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    Senior Member Airbornesapper07's Avatar
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    Seattle Elites Hire PR Firm For Damage Control On Homeless, Heroin, & Now HIV Epide



    Seattle Elites Hire P.R. Firm For Damage Control On Homeless, Heroin, & Now HIV Epidemics

    Audio at the page link

    April 21, 2019, 12:38 pm by Brock Simmons 280 Comments
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    Seattle homeless camp. Photo by Neal McNamara for patch.com.

    Rather than use their wealth to actually solve the problems that plague Seattle, area elites have banded together to hire a public relations firm to spread misinformation in an effort to downplay the decline of the once great city. These people include Bill Gates and Steve Ballmer, whose combined wealth exceeds $100 Billion. A stroke of a pen onto a check by either could solve every problem facing Seattle, but they’d rather kick the can down the road and watch the city deteriorate further.


    Former Seattle city council candidate Christopher Rufo is now an investigative reporter for City Journal. He had dropped out from the city council race last year after receiving threats against himself and his family for being a non communist running for office.
    His most recent article uncovers the paper trail and unveils the <acronym title="Google Page Ranking"><acronym title="Google Page Ranking">PR</acronym></acronym> campaign that was drafted by Pyramid Communications, called “Seattle For All,” and shows how they are deceiving the public:

    Since the release of Eric Johnson’s documentary Seattle Is Dying, which depicts an epidemic of street homelessness, addiction, crime, and disorder, city elites have launched a coordinated information campaign targeted at voters frustrated with the city’s response to homelessness. Earlier this month, leaked documents revealed that a group of prominent nonprofits—the Bill & Melinda Gates Foundation, the Campion Advocacy Fund, the Raikes Foundation, and the Ballmer Group—hired a <acronym title="Google Page Ranking"><acronym title="Google Page Ranking">PR</acronym></acronym> firm, Pyramid Communications, to conduct polling, create messaging, and disseminate the resulting content through a network of silent partners in academia, the press, government, and the nonprofit sector. The campaign, #SeattleForAll, is a case study in what writer James Lindsay calls “idea laundering”—creating misinformation and legitimizing it as objective truth through repetition in sympathetic media.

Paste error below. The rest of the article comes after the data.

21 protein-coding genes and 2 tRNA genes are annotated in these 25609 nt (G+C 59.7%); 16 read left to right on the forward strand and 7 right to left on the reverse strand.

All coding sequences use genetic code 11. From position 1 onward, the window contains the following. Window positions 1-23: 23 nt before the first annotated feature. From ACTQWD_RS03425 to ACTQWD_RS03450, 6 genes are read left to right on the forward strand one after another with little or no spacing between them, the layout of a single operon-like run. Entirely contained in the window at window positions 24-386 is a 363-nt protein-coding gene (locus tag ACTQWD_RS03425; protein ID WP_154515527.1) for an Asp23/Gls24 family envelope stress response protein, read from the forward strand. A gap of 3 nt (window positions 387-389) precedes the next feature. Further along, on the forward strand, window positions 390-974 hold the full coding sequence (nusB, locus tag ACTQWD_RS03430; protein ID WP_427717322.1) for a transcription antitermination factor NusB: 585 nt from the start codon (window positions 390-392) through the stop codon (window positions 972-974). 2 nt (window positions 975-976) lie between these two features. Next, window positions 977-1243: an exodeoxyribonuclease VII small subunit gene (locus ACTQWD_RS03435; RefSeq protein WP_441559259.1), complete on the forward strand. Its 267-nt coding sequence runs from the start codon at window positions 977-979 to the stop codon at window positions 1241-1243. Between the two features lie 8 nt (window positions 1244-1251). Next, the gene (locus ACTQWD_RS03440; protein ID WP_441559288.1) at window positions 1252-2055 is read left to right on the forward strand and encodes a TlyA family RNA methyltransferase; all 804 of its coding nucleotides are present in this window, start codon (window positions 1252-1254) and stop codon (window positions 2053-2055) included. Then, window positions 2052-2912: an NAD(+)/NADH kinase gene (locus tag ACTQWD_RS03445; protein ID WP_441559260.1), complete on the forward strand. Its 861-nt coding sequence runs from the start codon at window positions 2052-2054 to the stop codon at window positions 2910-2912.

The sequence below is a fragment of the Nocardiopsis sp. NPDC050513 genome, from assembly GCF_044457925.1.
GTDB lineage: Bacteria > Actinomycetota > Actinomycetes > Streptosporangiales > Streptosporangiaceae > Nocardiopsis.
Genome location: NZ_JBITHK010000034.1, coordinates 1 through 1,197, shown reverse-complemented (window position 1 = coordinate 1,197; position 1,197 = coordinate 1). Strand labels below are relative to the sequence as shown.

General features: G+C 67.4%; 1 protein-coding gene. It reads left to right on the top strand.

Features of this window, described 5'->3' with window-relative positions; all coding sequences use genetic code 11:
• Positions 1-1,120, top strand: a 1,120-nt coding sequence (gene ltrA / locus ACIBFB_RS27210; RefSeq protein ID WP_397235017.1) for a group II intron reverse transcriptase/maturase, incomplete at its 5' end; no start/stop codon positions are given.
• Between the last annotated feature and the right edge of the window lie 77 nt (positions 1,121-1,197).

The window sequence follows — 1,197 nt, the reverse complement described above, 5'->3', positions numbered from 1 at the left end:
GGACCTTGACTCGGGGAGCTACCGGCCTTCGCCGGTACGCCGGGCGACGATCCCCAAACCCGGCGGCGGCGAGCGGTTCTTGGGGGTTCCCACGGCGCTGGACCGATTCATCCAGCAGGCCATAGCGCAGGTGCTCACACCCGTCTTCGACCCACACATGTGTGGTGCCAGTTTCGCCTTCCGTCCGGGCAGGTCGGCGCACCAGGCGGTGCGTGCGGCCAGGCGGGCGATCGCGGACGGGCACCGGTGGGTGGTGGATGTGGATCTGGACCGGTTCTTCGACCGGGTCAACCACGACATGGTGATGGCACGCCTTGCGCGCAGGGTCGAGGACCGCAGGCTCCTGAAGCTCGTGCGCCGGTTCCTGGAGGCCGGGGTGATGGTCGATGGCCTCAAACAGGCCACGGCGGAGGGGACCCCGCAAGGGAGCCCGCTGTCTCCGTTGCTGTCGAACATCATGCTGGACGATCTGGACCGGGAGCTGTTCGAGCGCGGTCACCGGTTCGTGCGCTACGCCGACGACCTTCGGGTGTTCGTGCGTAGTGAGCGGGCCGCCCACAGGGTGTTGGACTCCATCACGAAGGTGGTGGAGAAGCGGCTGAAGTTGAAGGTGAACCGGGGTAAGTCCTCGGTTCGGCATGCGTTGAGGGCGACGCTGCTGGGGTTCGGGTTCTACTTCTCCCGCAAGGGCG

The key messages of the campaign include a number of misleading claims, including: “Seattle is making progress to end homelessness,” “1 in 4 people experiencing homelessness in our community struggle with drug or alcohol abuse,” and “[62 percent of Seattle voters believe] we are not spending enough to address homelessness.” All three contentions fail to meet basic scrutiny: street homelessness has increased 131 percent over the past five years; King County’s lawsuit against Purdue Pharma admits that “the majority of the homeless population is addicted to or uses opioids” (not one in four); and 62 percent of Seattle voters agree to the statement “we are not spending enough” only when it is directly prefaced in the polling questionnaire by the phrase “other cities of the same size are spending 2 to 3 times the amount that Seattle is and are seeing significant reductions in homelessness”—itself an unsubstantiated claim. (When the same question is presented neutrally, without the framing, support for “we are not spending enough” drops to 7 percent).